Already nearly sixty years before, the penetrating mind of Bishop Ketleler had observed a similar phenomenon in regard to Freemasonry. German and French publicists, historians and university professors, themselves predominantly Masonic, scarcely ever referred to Freemasonry in their ordinary writings or public lectures; although some of these same men knew well, and actually described in works destined only for Masonic readers the dominating influence of the Masonic movement upon public life. "By a general consent or conspiracy," writes Ketteler, "among European writers Freemasonry alone is regarded as a sacrosanct subject, which no one must touch upon. Everybody fears to speak of it as if it were a kind of evil spirit. This strange position of, affairs is of itself a proof of the immense power which Freemasonry exercises in the world."

Although there is a very considerable mass of continental literature, especially in French, German and Italian, dealing with Freemasonry from the Christian standpoint, there is very little of the kind in English. Indeed, the seventeen-page article in the Catholic Encyclopedia by Herman Gruber, a German Jesuit, is, we believe, the only comprehensive study of Freemasonry in the English language. How small has been the interest taken in the subject among English speaking Catholics is further illustrated by the fact that there is no English version of the Papal condemnations of Freemasonry. The great encyclical of Leo XIII dealing with Freemasonry (Humanum Genus) is omitted in the English Catholic Truth Society collection entitled The Pope and the People; s nor have we seen any English version of Leo's Apostolic letter addressed to the Bishops of the world, March 1902, treating of the modem anti-Christian movement of which, as he says, Freemasonry is the animating principle. Again, not even the Dublin public libraries contain any of the standard Catholic works that treat of the subject.

All this would at first sight seem strange in view of the fact that the English speaking countries are the real stronghold of Freemasonry, while they contain at the same time close upon thirty millions of Catholics. The explanation is that that large Catholic population, the greater part of which is of the Irish race, nowhere (except to a certain extent in Ireland itself) forms a homogeneous Catholic body maintaining its own Catholic social system and traditions. They are scattered over immense areas, intermingled with non-Catholic or non-Christian populations like the Christian communities of the early centuries within the Roman Empire: or if homogeneous, or mostly so as in Ireland, they have had a Liberal social system forced upon them. They are thus largely out of touch with the Catholic culture and tradition; and have to maintain a constant struggle in defence of the bare essentials of their Catholic life. It is clear that in such circumstances a Catholic social literature must be slow of growth.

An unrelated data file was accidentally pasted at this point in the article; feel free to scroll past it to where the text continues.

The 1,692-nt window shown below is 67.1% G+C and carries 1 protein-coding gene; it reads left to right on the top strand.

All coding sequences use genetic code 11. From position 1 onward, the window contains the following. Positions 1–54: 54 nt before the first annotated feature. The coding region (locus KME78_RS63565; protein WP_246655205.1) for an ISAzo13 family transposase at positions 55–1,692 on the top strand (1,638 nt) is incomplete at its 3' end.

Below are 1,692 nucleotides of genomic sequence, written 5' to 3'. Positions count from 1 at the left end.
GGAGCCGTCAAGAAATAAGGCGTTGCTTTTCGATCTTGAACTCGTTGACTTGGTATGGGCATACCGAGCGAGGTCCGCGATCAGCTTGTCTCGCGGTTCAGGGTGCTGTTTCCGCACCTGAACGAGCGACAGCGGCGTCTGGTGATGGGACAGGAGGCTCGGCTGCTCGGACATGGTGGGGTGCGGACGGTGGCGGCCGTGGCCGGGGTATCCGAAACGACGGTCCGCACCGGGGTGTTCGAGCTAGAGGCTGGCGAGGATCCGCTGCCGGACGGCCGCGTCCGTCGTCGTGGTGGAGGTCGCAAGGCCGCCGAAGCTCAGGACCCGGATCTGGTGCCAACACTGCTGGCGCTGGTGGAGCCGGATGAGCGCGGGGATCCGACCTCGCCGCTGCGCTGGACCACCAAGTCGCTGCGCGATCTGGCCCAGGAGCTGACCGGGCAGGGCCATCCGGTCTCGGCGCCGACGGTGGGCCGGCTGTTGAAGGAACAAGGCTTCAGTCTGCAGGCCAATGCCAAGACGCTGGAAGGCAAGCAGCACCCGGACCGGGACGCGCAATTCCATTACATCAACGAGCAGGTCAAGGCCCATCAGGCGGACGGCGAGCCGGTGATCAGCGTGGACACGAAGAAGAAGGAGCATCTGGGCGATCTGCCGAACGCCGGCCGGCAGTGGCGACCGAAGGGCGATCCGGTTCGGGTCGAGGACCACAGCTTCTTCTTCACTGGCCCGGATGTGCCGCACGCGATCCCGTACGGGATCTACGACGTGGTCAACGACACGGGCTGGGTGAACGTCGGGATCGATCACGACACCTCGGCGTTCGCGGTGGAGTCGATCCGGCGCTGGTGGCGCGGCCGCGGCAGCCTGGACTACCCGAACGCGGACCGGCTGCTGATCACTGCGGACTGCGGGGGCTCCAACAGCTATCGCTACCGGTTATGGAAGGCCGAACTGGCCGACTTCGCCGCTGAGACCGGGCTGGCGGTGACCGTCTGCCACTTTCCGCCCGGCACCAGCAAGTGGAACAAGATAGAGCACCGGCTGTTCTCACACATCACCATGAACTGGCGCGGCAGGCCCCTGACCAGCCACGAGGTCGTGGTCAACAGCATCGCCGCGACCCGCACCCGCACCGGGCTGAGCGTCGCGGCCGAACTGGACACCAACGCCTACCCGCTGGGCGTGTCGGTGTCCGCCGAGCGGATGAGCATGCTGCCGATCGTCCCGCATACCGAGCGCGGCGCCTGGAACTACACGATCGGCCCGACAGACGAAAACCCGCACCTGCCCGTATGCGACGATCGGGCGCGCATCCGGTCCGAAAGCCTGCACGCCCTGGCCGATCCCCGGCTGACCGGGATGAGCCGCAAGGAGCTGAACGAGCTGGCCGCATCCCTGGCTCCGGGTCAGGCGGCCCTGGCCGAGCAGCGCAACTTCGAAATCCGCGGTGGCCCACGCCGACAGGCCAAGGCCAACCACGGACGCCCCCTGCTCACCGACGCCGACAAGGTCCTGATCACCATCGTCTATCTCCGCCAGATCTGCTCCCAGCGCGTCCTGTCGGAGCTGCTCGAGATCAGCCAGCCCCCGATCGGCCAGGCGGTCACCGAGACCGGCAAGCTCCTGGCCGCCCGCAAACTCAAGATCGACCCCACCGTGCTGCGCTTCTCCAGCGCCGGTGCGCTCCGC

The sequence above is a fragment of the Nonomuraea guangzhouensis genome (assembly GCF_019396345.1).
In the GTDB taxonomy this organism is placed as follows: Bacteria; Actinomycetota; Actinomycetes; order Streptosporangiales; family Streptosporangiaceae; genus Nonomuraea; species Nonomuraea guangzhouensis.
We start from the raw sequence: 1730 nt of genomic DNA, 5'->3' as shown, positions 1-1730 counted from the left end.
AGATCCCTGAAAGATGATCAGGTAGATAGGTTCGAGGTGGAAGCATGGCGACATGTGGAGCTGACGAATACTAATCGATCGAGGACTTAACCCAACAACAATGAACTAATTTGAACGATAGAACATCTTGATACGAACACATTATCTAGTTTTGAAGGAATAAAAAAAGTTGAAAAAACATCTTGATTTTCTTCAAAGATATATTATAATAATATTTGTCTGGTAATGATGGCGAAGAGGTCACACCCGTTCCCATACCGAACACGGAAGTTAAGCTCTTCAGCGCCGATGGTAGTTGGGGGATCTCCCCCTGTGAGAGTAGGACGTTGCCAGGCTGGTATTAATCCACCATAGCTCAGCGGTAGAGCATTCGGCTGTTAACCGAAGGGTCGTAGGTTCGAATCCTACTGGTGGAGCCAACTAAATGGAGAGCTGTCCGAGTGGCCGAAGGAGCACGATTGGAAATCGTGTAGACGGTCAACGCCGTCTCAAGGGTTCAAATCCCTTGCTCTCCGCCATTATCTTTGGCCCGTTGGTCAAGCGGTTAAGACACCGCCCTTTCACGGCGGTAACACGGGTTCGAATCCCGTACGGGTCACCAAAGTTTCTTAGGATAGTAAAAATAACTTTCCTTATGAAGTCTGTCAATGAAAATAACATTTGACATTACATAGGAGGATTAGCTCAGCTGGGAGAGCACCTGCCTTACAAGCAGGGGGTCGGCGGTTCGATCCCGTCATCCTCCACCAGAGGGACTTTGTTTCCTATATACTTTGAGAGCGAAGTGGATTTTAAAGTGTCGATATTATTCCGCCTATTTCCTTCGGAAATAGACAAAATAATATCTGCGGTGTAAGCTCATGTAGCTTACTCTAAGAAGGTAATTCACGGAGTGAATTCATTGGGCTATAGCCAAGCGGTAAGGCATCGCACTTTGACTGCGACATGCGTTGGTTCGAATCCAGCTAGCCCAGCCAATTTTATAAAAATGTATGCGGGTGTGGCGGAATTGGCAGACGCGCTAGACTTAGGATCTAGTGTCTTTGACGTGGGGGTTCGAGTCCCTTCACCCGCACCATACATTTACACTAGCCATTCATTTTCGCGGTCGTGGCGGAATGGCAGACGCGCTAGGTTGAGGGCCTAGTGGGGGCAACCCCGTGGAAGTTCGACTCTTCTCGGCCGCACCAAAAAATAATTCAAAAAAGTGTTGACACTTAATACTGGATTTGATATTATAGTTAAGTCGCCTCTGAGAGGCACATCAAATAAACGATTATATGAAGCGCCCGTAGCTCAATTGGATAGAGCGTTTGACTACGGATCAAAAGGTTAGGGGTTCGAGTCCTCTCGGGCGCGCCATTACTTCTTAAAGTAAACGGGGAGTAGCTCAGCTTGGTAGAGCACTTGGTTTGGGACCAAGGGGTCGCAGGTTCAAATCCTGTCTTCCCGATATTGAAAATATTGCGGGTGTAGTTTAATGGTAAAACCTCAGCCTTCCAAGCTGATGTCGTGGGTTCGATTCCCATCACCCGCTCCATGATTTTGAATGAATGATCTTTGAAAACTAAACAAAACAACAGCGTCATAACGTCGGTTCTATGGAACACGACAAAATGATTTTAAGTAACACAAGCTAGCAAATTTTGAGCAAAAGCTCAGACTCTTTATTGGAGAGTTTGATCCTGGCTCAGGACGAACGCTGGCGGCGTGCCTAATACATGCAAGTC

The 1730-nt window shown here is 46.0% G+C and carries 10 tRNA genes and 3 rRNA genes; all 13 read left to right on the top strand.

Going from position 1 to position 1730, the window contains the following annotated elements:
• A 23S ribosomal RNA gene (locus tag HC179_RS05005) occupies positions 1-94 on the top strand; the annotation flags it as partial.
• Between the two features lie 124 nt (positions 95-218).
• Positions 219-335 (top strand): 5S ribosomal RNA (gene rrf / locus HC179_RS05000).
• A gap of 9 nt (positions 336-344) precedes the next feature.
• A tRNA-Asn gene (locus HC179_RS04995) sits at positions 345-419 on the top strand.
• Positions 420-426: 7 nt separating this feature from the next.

Apropos of all this the words of that very able exponent of Freemasonry, the Protestant writer, Ed. Eckert, are worthy of consideration: "No statesman can understand the present epoch, nor the motives underlying international events, nor the developments in the political and social life of the nations, nor even the very meaning of certain current phrases and terms, in a word, he sees only the facts but cannot fathom their import, and knows not what attitude to adopt in their regard—unless he has made a profound study of Freemasonry and has made himself master of all that appertains to its character and activities."

It is peculiarly difficult to treat the subject of Freemasonry with justice and accuracy, and to avoid saying too little or too much. The veil of secrecy under which Freemasons usually strive to hide not only their activities and aims, but even their moral and philosophic teaching; the ambiguous character of the formulas they employ; the apparent inconsistency of the policies they adopt or support at different times or in different places; all conspire to make the subject obscure am? elusive. Again, the ingrained belief of many Irish and English Catholics, well informed in many other subjects, that Anglo-American and Irish Freemasonry is something different from Continental Freemasonry, and is comparatively harmless if not praiseworthy; and the fact that this belief is sincerely shared by very many Freemasons themselves, make it still harder to convince the average inquirer of the pernicious character of all Freemasonry, and the perils to religion and society, and above all to our own country, which it contains.

The present essay (for it does not pretend to be more) was originally intended as a Chapter in a treatise on Catholic Social Science, which the writer is preparing. It grew, however, far beyond the proposed dimensions, and in its present form may, it is hoped, be found useful to many readers to whom the larger Catholic works on Freemasonry', upon which it is based, are not accessible. The sketch, which lays no claim to completeness or originality, is intended primarily for the Catholic reader, who accepts the Church's teachings. Care has been taken to avoid statements, not founded upon what the writer believes to be reliable authority.

The writer wishes to acknowledge with gratitude his indebtedness to the Rev. Dr. Fahey, CS.Sd. of Blackrock College, for the generous and effective assistance which he has given him. Dr. Fahey placed at the writers disposal some of his own papers; and was always ready to assist him with the deep and comprehensive knowledge of the subject which he himself possesses. Grateful acknowledgment is also due to the Editor of the Irish Ecclesiastical Record, in which the greater portion of the matter of the present volume has been already published.

Milltown Park, Dublin.
Feast of the Sacred Heart, 1929.